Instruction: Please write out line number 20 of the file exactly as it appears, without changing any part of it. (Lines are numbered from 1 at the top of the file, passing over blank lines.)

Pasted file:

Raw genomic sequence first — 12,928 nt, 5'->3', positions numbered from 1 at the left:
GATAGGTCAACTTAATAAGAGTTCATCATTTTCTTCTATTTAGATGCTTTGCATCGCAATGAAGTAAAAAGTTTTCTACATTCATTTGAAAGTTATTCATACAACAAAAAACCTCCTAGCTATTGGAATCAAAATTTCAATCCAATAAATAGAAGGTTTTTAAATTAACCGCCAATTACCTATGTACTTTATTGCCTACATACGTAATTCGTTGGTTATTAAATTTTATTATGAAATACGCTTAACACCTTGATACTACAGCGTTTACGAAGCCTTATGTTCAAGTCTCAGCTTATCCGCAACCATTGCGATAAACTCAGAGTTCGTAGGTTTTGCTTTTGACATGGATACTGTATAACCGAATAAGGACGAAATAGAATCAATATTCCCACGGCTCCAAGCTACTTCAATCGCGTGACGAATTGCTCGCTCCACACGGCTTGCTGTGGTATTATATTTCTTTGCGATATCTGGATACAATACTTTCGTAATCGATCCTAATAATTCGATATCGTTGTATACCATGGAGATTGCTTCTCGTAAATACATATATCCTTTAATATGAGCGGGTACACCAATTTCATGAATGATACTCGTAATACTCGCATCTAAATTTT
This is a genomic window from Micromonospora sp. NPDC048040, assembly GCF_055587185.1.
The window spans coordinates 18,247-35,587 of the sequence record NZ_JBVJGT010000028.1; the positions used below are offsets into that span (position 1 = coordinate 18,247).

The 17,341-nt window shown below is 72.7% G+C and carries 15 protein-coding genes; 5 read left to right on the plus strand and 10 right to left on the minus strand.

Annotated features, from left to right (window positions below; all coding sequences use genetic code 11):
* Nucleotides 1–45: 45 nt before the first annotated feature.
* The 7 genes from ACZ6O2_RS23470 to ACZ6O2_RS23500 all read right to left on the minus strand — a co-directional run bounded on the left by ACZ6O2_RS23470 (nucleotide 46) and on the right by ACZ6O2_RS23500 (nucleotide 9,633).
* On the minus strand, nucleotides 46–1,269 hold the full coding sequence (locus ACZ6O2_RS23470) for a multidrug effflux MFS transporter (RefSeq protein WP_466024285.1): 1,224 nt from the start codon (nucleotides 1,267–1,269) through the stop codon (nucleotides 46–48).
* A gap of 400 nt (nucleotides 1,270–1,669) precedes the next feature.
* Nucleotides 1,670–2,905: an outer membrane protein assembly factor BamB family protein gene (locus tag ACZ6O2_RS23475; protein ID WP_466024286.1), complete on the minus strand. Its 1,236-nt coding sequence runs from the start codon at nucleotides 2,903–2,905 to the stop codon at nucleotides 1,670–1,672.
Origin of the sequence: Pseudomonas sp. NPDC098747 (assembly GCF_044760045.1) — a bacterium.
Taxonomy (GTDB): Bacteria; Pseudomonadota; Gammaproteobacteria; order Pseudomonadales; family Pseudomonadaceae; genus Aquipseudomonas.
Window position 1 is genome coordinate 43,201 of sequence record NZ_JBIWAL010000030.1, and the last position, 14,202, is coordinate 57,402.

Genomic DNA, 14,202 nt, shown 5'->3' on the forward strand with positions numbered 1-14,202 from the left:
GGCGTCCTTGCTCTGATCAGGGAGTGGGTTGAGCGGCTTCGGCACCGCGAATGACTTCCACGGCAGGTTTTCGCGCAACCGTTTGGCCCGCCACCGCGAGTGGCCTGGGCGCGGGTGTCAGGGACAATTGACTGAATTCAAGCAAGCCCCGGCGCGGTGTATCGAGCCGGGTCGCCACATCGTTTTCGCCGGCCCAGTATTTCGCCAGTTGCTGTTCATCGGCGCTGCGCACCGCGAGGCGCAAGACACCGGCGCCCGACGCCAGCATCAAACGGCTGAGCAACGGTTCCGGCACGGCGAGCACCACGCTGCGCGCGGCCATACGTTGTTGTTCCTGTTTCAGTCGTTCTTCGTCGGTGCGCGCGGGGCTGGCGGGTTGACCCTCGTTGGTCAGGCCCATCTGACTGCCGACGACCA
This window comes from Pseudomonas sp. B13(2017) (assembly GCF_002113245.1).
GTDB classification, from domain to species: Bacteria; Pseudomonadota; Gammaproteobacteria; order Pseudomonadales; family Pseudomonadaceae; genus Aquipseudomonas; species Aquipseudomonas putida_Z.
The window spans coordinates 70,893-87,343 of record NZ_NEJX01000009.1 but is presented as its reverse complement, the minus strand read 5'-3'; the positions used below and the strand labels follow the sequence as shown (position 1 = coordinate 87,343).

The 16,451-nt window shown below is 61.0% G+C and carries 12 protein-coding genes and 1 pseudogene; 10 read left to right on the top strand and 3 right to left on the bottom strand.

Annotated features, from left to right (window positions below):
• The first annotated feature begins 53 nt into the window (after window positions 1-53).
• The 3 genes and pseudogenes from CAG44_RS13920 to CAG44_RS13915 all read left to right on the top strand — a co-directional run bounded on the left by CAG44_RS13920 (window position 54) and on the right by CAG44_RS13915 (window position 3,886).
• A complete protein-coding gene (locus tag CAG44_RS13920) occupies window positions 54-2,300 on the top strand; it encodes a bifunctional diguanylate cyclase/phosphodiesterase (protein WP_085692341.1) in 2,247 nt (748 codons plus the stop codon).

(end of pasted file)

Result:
The 16,451-nt window shown below is 61.0% G+C and carries 12 protein-coding genes and 1 pseudogene; 10 read left to right on the top strand and 3 right to left on the bottom strand.